The library is a wonderful place to gain knowledge on a variety of subjects and at relatively low cost. The staff works hard to make the experience as convenient and painless as possible. It is a public service usually offered with a big smile and an eagerness to help. So, the next time you check out the latest book or DVD at your public library, stop to hug a librarian (or at least give a heart-felt “Thank You”).

Sunday, January 4, 2009


By Leigh Stevenson

People often ask writers where they get their inspiration and why they write. I will try to explain what it is for me.

My mother was a poet and a fiction writer. Among many other things, she taught me to see, really see the world in the shape of trees, the color of light, the beauty of the natural world. My earliest attempts as a writer were in the form of somewhat feeble poetry. I tried to capture all of the turbulent emotions and experiences of growing up and put them on the written page. She encouraged my first attempts but was frank in her assessments. She told me that we often think in trite terms, i.e. clear as a bell, high as a kite, red as a rose. Those expressions are what we hear every day and are what immediately come to mind. The challenge of the writer is to see with fresh eyes and to translate your impressions into fresh terms. This seemed an overwhelming task and I became somewhat discouraged. But I couldn’t stop. A Thesaurus became a good friend.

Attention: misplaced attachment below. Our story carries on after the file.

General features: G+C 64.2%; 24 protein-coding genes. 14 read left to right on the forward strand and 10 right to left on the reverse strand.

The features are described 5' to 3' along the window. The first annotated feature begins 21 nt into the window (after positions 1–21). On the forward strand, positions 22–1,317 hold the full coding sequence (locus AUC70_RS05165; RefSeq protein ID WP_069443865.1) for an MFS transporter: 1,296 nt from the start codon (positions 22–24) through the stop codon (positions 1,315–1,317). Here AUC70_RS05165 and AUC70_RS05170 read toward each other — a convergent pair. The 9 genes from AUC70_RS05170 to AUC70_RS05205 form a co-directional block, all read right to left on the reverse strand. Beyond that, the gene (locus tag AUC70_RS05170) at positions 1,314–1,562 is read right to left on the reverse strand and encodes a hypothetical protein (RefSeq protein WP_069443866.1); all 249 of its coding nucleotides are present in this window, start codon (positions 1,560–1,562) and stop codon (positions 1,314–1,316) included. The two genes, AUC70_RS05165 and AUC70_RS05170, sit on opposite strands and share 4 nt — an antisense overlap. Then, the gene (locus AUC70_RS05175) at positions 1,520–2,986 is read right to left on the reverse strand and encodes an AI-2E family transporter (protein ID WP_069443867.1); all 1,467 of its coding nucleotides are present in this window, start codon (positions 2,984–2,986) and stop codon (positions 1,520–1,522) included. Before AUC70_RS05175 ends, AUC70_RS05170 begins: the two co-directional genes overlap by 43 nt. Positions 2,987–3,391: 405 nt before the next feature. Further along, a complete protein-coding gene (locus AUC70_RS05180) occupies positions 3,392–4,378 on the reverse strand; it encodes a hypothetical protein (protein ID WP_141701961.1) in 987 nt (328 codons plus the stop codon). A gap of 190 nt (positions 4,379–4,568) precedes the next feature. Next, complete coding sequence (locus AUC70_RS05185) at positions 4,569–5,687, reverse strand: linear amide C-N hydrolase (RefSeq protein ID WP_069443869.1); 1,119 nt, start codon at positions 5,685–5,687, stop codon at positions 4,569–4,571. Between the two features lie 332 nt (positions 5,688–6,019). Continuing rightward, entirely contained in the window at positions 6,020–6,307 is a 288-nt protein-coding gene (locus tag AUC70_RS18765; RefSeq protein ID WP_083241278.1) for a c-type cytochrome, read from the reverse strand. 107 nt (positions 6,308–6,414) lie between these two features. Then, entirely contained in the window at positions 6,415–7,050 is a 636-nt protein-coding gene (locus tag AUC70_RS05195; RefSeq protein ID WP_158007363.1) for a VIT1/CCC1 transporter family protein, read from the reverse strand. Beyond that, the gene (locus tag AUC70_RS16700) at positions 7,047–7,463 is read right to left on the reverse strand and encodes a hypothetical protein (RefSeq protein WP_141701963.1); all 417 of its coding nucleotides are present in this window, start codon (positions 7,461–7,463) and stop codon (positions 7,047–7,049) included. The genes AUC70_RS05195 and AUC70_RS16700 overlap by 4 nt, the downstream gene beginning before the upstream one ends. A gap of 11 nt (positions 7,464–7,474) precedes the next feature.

My father taught me a love of music of all kinds: classical, big band, jazz, contemporary. Sometimes just the sound of wind in the trees or moving through tall grass, the swish of water in a fountain or the beat of the ocean is enough. Sound is important to me as a writer. Sometimes a lack of it.

Inspiration almost always comes to me when I’m still, when I can see the natural world. I don’t think I could write in a windowless room and not see the sky. I have always admired those authors who could sit at a kitchen table with their kids running around them and write a novel. I never could. I was always too engaged with them, too in the moment. I need separate time, space and quiet to create.

I believe a writer must write. He/she has no choice. It’s not enough to see and experience; a writer is compelled to put it on paper. It would almost be painful not to.

What inspires me? Nature. Music. Sound. Great literature. Stimulating conversation. People. Life.

Why do I write? I have to.